Pooja said that the husband and son spent most of their time drinking and gambling. However, the earnings of the mother and daughter had to be given to her husband regularly. To meet household expenses, Pooja and her daughter had to lie about their actual earnings.
While talking about their staple diet, Pooja spoke about how she and her daughter did not like the meat of fish and ate the watery curry prepared to cook the fish with rice. She said that the men liked the meat of the fish better and they were happy to give away their share to them.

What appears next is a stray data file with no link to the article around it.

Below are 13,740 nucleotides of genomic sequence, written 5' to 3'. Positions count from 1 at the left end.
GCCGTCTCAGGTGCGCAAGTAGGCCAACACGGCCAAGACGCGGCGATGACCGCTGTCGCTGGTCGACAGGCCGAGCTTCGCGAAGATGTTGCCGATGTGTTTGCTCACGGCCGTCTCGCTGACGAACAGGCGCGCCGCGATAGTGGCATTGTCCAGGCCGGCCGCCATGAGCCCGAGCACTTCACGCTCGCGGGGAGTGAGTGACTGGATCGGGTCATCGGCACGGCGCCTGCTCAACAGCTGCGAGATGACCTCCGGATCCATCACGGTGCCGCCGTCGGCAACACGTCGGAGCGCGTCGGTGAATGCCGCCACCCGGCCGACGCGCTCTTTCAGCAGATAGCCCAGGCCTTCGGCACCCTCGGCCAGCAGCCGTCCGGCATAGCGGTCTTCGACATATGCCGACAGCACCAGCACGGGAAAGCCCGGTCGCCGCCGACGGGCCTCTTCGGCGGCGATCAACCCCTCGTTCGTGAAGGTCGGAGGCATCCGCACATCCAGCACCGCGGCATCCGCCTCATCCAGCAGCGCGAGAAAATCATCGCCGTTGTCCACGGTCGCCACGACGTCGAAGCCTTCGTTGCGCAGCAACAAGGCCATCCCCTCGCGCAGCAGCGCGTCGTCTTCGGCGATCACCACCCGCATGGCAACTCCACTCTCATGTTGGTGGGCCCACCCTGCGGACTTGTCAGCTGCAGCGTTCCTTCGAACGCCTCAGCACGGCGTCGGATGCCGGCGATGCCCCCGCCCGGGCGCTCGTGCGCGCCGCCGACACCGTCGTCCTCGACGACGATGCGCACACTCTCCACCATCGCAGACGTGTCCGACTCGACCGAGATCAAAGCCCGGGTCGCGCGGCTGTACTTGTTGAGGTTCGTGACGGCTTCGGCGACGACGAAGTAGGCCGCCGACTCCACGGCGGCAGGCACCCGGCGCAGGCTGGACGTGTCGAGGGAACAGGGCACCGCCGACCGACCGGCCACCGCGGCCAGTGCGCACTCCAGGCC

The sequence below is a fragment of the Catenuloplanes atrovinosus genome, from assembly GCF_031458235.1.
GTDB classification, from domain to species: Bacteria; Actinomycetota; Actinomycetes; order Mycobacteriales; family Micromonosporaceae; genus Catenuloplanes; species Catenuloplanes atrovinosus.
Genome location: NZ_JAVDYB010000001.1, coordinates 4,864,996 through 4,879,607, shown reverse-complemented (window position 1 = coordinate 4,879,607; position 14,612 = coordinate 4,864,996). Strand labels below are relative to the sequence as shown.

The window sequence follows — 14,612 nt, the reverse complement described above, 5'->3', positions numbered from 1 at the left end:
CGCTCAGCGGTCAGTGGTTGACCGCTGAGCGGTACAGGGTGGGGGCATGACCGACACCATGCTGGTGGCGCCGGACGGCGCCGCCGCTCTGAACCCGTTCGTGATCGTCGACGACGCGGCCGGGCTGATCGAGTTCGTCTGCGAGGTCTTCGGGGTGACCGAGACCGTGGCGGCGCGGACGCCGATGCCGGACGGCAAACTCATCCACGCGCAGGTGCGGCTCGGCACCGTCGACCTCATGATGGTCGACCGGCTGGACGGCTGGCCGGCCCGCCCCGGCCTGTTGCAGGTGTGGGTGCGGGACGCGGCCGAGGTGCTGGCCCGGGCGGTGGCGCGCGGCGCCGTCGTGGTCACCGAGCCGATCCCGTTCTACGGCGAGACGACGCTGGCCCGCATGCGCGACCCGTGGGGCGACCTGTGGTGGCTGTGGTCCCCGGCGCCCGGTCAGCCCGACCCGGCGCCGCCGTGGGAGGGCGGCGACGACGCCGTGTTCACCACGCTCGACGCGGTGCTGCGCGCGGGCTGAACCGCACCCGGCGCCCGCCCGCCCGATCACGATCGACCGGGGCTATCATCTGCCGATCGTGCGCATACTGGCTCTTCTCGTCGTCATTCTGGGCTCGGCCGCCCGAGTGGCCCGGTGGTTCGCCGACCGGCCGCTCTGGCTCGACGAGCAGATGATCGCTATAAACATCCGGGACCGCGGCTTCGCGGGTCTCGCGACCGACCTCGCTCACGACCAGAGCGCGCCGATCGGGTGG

It is very difficult to point towards women’s lack of food security in studies investigating the difference in nutritional intake within the household. Empirical approaches that tend to measure intake based on a 24-hour recall tend to ignore the nuances in consumption patterns. Why did Pooja and her daughter not like the meat of the fish? The question urges further exploration of intra-household resource allocation, to better understand women’s access to food security. Similar findings were collected amid the households of upper caste families while I was conducting my Master’s dissertation on Kanya-Kubj Brahmins of Uttar Pradesh and Madhya Pradesh. There are two classifications of food among the Kanya-Kubj Brahmins (i) Kachcha Khana (Raw Food) – any food that is prepared without the use of oil; and (ii) Pakka Khana (Cooked Food) – food that requires oil. Here, Kachha Khana would mean “roti” which is a bread roasted over fire; whereas Pakka Khana implies “poori,” a deep fried bread. The reason for this classification was to ascertain that the Kanya-Kubj Brahmin men have the first right over ‘Pakka Khana’. The ‘Kachcha Khana’ was prepared for the women, helpers and workers in the household. If any ‘Pakka Khana’ was left over, the women of the household ate it. Otherwise, most respondents during this study also stated how they preferred ‘Kachha Khana’ because it was easier to digest. This ‘preference’ has to be contextualised in a patriarchy. Uma Chakravarti, in her book, has comprehensively reviewed women as ‘gatekeepers’ of the caste system within households and families. Her theorization has focussed on how women were used as objects to ascertain the identity of the community. The control over women’s sexuality and their access to material resources (like food) are methods to institutionalize women’s positions as subordinate while also simultaneously making them the very guardians of this system (Chakravarti 1993).